With hundreds of legal entities worldwide, each generating transactional records for thousands of general ledger accounts, The Dow Chemical Company has about 1,000 employees prepare and submit roughly 250,000 account reconciliations each quarter. Five years ago, two situations conspired to put additional pressure on Dow’s existing reconciliation processes and transform what had been a relatively uneventful, if stressful, financial close.
First, Dow acquired specialty chemical manufacturer Rohm and Haas, itself a global Fortune 500 company with numerous legal entities, representing a sizable increase in the number of account reconciliations that Dow would now have to process. Second, integrating the recent acquisition of Rohm and Haas employees and systems — as well as those coming from other smaller mergers and acquisitions — was occurring in parallel with a major IT project. Dow had started a global initiative to phase out multiple instances of its SAP R/2 legacy mainframe in a migration to the SAP ERP 6.0 platform. This project was putting additional strain on Dow’s accounting resources who already had their hands full navigating the account reconciliations.
Despite having structured account reconciliation policies in place, such as requiring key accounts to be reconciled by the 10th working day of the month and signed off on by the 15th working day, it wasn’t easy for Dow’s accounting resources to meet these deadlines while following the spreadsheet-based manual reconciliation processes without devoting a lot of time and effort.
One significant challenge was a lack of standardization. Data was extracted from the SAP system and transferred to spreadsheets, with supporting documents stored on file servers or in file folders. For many teams, printing copies of account reconciliations was standard practice. Each team had its own processes, as well as unique customizations to the spreadsheets. All of this made it difficult for managers signing off on the reconciliations to verify if they were prepared correctly, or to locate any needed supporting documents.
Pat Withrow, Accounting Director with Dow, describes the previous process. “There was no central database and no standardization; electronic and paper copies were stored in locations all over the world, which made the review and approval process a significant burden. The person who prepared an account reconciliation would let the reviewer know, and this started a hunt for the paper trail. They’d have to find it on a file server or more likely it was a hard copy. I used to sign off on reconciliations, and I’d have a two-foot-high stack to go through by hand. It was a very tedious process.”
Dow realized that making small changes to existing manual processes — such as requiring a uniform spreadsheet format or tightening supporting documentation procedures — wouldn’t address the larger challenge of having a manual reconciliation system that was prone to data-entry errors. And because the upgrade to SAP ERP Financials would be unlocking an enterprise-wide view of transactional data, the business needed to move away from a process that involved hunting for information in three-ring binders. “We revisited our policies and processes and knew that small changes weren’t going to deliver the productivity improvements we needed,” Withrow says.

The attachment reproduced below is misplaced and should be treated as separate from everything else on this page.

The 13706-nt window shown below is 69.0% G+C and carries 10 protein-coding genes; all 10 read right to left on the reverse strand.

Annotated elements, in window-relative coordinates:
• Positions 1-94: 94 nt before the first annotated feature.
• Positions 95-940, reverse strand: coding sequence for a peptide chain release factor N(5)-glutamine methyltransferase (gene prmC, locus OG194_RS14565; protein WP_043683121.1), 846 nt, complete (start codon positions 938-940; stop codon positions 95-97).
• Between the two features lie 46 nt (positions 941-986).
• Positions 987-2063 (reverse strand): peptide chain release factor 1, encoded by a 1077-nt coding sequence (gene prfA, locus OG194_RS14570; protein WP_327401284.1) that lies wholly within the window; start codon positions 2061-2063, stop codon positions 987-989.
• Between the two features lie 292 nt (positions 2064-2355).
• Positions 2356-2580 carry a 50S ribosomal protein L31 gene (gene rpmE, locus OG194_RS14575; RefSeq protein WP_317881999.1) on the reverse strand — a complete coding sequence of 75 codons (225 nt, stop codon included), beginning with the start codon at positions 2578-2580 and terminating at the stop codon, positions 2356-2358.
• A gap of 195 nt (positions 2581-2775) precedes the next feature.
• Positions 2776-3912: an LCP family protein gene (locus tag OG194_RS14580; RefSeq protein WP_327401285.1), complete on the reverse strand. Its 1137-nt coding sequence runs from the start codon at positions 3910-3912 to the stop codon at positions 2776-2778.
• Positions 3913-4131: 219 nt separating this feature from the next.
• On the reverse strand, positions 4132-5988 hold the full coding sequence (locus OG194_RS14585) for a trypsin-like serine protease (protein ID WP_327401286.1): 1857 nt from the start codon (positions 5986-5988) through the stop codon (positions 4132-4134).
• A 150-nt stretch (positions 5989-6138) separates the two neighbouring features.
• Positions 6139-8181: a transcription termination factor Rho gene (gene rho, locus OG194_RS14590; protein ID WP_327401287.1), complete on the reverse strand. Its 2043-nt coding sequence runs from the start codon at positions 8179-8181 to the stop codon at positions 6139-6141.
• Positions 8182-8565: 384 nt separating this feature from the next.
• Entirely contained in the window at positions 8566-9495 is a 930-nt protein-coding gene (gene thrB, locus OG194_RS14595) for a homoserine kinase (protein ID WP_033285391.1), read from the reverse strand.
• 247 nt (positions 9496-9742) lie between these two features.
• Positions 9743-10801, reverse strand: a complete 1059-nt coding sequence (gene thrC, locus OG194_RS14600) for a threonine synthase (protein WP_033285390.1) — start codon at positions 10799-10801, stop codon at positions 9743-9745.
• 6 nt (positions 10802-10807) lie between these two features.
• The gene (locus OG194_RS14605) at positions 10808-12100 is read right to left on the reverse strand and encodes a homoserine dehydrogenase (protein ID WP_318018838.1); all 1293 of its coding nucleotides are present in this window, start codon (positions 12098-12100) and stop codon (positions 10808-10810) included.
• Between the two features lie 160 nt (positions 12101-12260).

Turning to the Cloud
Once Dow decided to automate its account reconciliation processes, it created a top 10 list of requirements for an automation tool. Chief among them were speed to implementation, ease of use, and compatibility with Dow’s existing policies, such as its preparation and certification timelines for key accounts. Another requirement was compatibility with both SAP R/2 and SAP ERP, as Dow’s intent was to automate reconciliations for its various businesses and operating divisions irrespective of where each division stood in its SAP ERP upgrade.
After demoing account reconciliation software from several vendors, Dow decided to implement the SAP-endorsed software-as-a-service (SaaS)-based Financial Close Suite for SAP Solutions from SAP gold partner BlackLine. (For more details about the BlackLine solution, refer to the sidebar at the end of the article.)
Any concerns over cloud security were mitigated quickly when BlackLine demonstrated its encryption procedures and overall data security measures for safe off-premise data storage. “Our IT people were involved very early on with a very extensive review of those security measures and came away satisfied,” Withrow says. “The way BlackLine rolls out new versions and addresses potential security breaches became clear selling points.”
The software’s auto-certification functionality in the Account Reconciliations module was appealing to Dow because it offered an out-of-the-box configuration similar to the rule sets and policies the business already had in place for many of its key accounts, albeit in a manual checklist. This meant that Dow could quickly automate its key accounts without having to spend a lot of time setting up new auto-certification rule sets.
“The fact that we didn’t have to make any process changes was one of the key efficiencies,” Withrow says. “Having well-defined policies in place, with rules already established for four different buckets of accounts, meant that when we rolled out BlackLine, we didn’t have to put in a more structured policy framework.”
Dow signed the contract with BlackLine in September 2012 and began the implementation in November 2012, after completing a 30-day pilot. In the first, second, and third quarters of 2013, Dow completed the implementation of the Account Reconciliations module for its North America, Europe and Latin America, Pacific, and intercompany accounts, respectively.